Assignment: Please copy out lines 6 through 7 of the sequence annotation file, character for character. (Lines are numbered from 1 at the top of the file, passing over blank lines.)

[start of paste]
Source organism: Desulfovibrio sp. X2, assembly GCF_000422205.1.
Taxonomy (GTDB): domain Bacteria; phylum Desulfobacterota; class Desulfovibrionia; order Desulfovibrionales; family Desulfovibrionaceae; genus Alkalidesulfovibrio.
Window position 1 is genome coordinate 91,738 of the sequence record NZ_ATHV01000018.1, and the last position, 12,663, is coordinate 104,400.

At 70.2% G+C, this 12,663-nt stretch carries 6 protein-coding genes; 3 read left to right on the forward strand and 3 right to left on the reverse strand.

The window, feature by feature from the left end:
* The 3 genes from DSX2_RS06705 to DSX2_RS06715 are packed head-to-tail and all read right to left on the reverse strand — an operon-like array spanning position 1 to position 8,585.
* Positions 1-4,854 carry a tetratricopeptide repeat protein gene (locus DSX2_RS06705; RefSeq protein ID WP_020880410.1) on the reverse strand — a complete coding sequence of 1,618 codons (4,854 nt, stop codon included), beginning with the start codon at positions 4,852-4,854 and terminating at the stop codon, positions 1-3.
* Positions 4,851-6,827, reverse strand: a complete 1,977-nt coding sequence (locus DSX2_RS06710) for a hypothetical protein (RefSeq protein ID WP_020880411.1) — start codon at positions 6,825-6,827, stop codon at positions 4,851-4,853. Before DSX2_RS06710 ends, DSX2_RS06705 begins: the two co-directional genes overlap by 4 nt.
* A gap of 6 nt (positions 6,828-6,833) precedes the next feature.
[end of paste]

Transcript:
* The 3 genes from DSX2_RS06705 to DSX2_RS06715 are packed head-to-tail and all read right to left on the reverse strand — an operon-like array spanning position 1 to position 8,585.
* Positions 1-4,854 carry a tetratricopeptide repeat protein gene (locus DSX2_RS06705; RefSeq protein ID WP_020880410.1) on the reverse strand — a complete coding sequence of 1,618 codons (4,854 nt, stop codon included), beginning with the start codon at positions 4,852-4,854 and terminating at the stop codon, positions 1-3.